Friday, 28 September 2012
TIFF12 - Day 7
There are no truly explosive moments in Blondie, but you'd be forgiven for thinking that there might be one around any corner at any given time. There are countless slow burn conversations between the three adult sisters and their mother throughout the film and the tension level just boils on and on - occasionally spilling a bit over the edge or rattling the pot, but never blowing the lid off. All three of the siblings have returned home for their mother's birthday and old habits (along with new ones) rear their ugly heads as the girls try to deal with each other and their true feelings about their mother. It's all certainly by design since I felt that same unease throughout the entirety of director Jesper Ganslandt's previous film The Ape a few years ago. It's apparent that he loves living in that middle ground space - a sort of limbo between peaceful existence and all out war with others. I can't help but be kind of enthralled by it.
Propelled by a fantastic performance by Takako Matsu (I'll stack her stare up with the best of 'em), Dreams For Sale is subtle and surprising as it charts the con games a couple use against a variety of women to "borrow" large sums of cash. Meanwhile, their own relationship slowly disintegrates. Matsu's Satoko appears to be the stronger, clearer-thinking person of the two, so when Kanya admits he had a fling with a broken-hearted woman (and managed to secure a rather large loan of money from her), she sees an opportunity for them to get back on their feet after their restaurant burned to the ground. Kanya doesn't come across as the typical man on the prowl and in fact never really makes the first move on any of the women. What they see in him is a project that they can help fix and a sensitive person who might even listen to their own problems. Rich in character detail, the film never forces you to take sides. One of my favourites of the festival.
I was curious how director Chen Kaige - who tends more towards sweeping period epics - would handle a film whose central focus on cyber-bullying and the spreading effects of light-speed gossip could only be set in the 21st century. I was also a bit worried that the technology elements might take over the story in Caught In The Web and devolve into a mess, but this was a surprisingly fun look at the web of lies we can easily get caught in and how people typically just love to assume the worst of others. It all begins with an incident on a city bus that gets recorded on a cell phone by a young reporter. The video shows a beautiful well put together woman named Lanqiu being very rude to an older gentleman and refusing to give her seat to him. Everyone assumes that the woman is an uncaring spoiled rich bitch, but no one bothers to find out that she's also just received some horrible news from her doctor. At times you may feel that the characters could easily clear up all the stories flying around with a few simple statements, but given that Lanqiu continuously hears that truth isn't all it's cracked up to be ("sometimes truth is puzzling", "only the mentally ill tell the truth these days", etc.), you can understand her reluctance to come forward and explain. Things spiral from there as further assumptions are made about her relationship to her boss and as the story gets more and more popular on the Internet, other people's own relationships become affected. It occasionally tries too hard to tie in the Internet to our ability to quickly disseminate any kind of information quickly, but fortunately it usually gets back to its wider themes.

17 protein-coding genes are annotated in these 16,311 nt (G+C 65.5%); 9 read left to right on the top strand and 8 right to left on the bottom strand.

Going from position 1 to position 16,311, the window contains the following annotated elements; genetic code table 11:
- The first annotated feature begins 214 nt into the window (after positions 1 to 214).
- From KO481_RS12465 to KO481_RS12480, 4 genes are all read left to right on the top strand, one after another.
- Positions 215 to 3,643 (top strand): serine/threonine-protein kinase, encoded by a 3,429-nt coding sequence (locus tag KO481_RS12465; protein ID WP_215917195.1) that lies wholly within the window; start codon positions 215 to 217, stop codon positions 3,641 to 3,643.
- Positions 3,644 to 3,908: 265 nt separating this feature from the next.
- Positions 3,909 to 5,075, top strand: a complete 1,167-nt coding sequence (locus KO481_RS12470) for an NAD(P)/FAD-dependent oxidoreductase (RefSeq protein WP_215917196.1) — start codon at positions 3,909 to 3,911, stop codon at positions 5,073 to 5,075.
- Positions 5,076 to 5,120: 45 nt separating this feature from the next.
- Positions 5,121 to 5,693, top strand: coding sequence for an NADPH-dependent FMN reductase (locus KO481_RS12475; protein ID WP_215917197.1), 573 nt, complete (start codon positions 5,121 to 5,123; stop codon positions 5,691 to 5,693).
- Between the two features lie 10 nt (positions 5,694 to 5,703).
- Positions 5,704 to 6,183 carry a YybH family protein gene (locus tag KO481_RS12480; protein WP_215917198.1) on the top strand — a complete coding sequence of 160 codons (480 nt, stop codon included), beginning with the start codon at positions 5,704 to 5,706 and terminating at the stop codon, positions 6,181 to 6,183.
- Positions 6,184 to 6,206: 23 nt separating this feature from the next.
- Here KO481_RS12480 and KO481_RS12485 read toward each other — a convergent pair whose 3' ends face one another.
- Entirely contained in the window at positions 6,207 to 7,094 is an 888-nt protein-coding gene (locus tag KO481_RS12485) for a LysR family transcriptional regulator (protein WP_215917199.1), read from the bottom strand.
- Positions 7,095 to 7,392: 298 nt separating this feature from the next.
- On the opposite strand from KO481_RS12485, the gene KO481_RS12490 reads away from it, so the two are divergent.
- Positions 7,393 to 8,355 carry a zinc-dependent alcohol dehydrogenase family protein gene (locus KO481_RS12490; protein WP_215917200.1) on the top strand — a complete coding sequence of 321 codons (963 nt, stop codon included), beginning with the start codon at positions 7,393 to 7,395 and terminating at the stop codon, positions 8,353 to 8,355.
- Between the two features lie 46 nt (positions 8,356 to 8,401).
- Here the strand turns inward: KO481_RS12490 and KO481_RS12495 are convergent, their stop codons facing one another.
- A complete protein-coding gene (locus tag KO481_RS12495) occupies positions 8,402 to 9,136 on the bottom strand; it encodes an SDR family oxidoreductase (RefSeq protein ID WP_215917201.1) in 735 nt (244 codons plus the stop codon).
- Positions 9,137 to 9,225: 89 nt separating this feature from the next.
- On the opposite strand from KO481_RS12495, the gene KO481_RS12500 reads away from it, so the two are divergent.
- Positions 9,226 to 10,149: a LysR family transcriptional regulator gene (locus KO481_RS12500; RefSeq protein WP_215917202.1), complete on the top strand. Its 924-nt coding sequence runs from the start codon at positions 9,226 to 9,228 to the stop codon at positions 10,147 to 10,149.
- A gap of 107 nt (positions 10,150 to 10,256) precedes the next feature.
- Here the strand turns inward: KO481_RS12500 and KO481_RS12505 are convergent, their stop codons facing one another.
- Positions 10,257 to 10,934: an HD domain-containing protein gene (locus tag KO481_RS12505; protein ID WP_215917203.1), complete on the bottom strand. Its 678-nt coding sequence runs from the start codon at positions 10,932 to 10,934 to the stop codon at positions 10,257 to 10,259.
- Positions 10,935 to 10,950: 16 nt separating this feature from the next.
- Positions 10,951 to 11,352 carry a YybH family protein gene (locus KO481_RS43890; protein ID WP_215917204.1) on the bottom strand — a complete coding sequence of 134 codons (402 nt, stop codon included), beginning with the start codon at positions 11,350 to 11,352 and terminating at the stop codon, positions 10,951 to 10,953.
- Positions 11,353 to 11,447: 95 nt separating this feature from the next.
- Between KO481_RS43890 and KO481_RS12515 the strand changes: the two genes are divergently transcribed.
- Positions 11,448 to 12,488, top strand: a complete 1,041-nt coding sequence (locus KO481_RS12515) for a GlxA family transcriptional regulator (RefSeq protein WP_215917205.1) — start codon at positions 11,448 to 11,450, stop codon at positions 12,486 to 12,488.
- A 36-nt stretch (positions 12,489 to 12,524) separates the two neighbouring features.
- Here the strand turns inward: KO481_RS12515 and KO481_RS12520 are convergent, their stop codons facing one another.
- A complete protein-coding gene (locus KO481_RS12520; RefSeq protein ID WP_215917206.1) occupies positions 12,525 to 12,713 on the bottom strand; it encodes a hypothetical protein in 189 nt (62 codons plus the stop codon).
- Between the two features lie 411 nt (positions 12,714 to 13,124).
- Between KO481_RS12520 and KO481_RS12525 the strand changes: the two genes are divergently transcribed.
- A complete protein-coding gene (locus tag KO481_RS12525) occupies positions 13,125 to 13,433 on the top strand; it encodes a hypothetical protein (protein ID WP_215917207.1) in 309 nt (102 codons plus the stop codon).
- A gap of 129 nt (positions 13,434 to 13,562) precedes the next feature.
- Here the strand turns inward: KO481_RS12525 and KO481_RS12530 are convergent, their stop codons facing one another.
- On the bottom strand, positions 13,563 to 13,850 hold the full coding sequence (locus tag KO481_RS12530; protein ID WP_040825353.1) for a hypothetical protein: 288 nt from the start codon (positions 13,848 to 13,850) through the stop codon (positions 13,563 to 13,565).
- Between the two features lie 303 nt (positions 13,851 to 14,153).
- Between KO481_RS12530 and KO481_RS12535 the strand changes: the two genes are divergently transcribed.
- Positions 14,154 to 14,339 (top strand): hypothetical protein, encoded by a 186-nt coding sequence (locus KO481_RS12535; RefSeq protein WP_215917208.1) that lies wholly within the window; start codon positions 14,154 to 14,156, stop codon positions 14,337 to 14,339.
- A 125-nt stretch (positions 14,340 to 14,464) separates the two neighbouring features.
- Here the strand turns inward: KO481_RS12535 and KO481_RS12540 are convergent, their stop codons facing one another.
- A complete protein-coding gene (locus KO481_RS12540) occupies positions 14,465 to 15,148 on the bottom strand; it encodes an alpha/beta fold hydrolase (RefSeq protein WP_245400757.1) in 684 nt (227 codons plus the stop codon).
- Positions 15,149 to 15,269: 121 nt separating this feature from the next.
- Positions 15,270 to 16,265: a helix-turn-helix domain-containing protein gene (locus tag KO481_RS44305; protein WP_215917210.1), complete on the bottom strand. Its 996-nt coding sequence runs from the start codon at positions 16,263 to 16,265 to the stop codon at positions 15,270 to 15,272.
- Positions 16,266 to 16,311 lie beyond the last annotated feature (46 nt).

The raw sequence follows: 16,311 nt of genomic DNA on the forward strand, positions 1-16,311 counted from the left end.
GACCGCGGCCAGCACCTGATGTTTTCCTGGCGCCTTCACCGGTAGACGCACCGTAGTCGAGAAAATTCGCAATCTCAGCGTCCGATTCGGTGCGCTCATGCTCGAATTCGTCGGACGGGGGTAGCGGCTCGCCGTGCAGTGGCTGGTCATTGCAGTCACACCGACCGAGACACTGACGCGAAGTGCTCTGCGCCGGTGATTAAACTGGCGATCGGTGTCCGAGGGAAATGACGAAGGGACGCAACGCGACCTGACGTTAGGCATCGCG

The Suicide Shop is a brightly animated and enjoyable mix of the delightfully sweet and the darkly humourous that somewhat bogs itself down with sub-par musical numbers and pointless 3-D. Director Patrice Leconte's first foray into feature-length animation does a great job creating an enormously likable central child - the only person in this world who looks at life as a constant set of opportunities to find joy - who is determined to change the viewpoints of his parents and two older siblings. The family actually owns a Suicide Shop which provides all manner of devices and methods for the depressed members of society to off themselves. Given the gloomy grey world of the city they all live within, it's no surprise that business is booming. There are many very clever set pieces and little touches, but the main pull to the film is little Alain's optimistic outlook. Whenever he's smiling amidst the rest of the grumps and sadsacks, you can't help but smile along with him. The musical sections strangely disengaged me a bit from the story, but I always got pulled back in when the tunes stopped. As for the 3-D, the only thing it brought to the film was its ability to steal away some of the brightness of the colours. Would have been much better without the musical and 3-D bobbles.